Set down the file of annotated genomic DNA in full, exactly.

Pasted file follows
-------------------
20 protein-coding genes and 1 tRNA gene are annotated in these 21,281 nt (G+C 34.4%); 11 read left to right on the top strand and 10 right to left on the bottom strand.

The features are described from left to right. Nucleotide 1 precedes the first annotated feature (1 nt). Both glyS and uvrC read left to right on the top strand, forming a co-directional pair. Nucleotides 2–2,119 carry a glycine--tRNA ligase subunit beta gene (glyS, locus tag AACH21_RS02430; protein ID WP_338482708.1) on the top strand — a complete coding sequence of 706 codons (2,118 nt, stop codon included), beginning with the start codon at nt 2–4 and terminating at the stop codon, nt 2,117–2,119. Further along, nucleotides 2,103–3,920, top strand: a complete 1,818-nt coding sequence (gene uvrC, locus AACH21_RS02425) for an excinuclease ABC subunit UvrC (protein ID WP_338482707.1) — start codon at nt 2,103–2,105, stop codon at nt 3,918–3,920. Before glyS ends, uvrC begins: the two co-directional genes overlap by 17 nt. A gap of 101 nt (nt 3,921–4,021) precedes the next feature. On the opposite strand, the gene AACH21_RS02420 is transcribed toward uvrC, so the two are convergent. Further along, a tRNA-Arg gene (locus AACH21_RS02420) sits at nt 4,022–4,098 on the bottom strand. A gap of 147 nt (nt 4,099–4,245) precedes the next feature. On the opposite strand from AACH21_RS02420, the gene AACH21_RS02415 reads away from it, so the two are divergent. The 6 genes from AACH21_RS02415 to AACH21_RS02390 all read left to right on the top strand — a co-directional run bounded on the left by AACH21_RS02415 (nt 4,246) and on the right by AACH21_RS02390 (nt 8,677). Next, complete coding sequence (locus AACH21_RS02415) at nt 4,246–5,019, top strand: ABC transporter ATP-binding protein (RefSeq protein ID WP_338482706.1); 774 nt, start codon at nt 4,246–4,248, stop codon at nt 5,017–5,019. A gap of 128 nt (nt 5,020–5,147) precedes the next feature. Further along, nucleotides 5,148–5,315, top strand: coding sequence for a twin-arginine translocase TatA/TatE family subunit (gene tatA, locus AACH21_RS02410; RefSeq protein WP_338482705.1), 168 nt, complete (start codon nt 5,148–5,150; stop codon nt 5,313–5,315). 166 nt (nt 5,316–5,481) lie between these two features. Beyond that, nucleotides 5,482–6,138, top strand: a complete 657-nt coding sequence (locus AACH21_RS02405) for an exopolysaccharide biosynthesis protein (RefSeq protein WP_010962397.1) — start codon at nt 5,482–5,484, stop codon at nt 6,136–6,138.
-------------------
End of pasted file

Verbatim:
20 protein-coding genes and 1 tRNA gene are annotated in these 21,281 nt (G+C 34.4%); 11 read left to right on the top strand and 10 right to left on the bottom strand.

The features are described from left to right. Nucleotide 1 precedes the first annotated feature (1 nt). Both glyS and uvrC read left to right on the top strand, forming a co-directional pair. Nucleotides 2–2,119 carry a glycine--tRNA ligase subunit beta gene (glyS, locus tag AACH21_RS02430; protein ID WP_338482708.1) on the top strand — a complete coding sequence of 706 codons (2,118 nt, stop codon included), beginning with the start codon at nt 2–4 and terminating at the stop codon, nt 2,117–2,119. Further along, nucleotides 2,103–3,920, top strand: a complete 1,818-nt coding sequence (gene uvrC, locus AACH21_RS02425) for an excinuclease ABC subunit UvrC (protein ID WP_338482707.1) — start codon at nt 2,103–2,105, stop codon at nt 3,918–3,920. Before glyS ends, uvrC begins: the two co-directional genes overlap by 17 nt. A gap of 101 nt (nt 3,921–4,021) precedes the next feature. On the opposite strand, the gene AACH21_RS02420 is transcribed toward uvrC, so the two are convergent. Further along, a tRNA-Arg gene (locus AACH21_RS02420) sits at nt 4,022–4,098 on the bottom strand. A gap of 147 nt (nt 4,099–4,245) precedes the next feature. On the opposite strand from AACH21_RS02420, the gene AACH21_RS02415 reads away from it, so the two are divergent. The 6 genes from AACH21_RS02415 to AACH21_RS02390 all read left to right on the top strand — a co-directional run bounded on the left by AACH21_RS02415 (nt 4,246) and on the right by AACH21_RS02390 (nt 8,677). Next, complete coding sequence (locus AACH21_RS02415) at nt 4,246–5,019, top strand: ABC transporter ATP-binding protein (RefSeq protein ID WP_338482706.1); 774 nt, start codon at nt 4,246–4,248, stop codon at nt 5,017–5,019. A gap of 128 nt (nt 5,020–5,147) precedes the next feature. Further along, nucleotides 5,148–5,315, top strand: coding sequence for a twin-arginine translocase TatA/TatE family subunit (gene tatA, locus AACH21_RS02410; RefSeq protein WP_338482705.1), 168 nt, complete (start codon nt 5,148–5,150; stop codon nt 5,313–5,315). 166 nt (nt 5,316–5,481) lie between these two features. Beyond that, nucleotides 5,482–6,138, top strand: a complete 657-nt coding sequence (locus AACH21_RS02405) for an exopolysaccharide biosynthesis protein (RefSeq protein WP_010962397.1) — start codon at nt 5,482–5,484, stop codon at nt 6,136–6,138.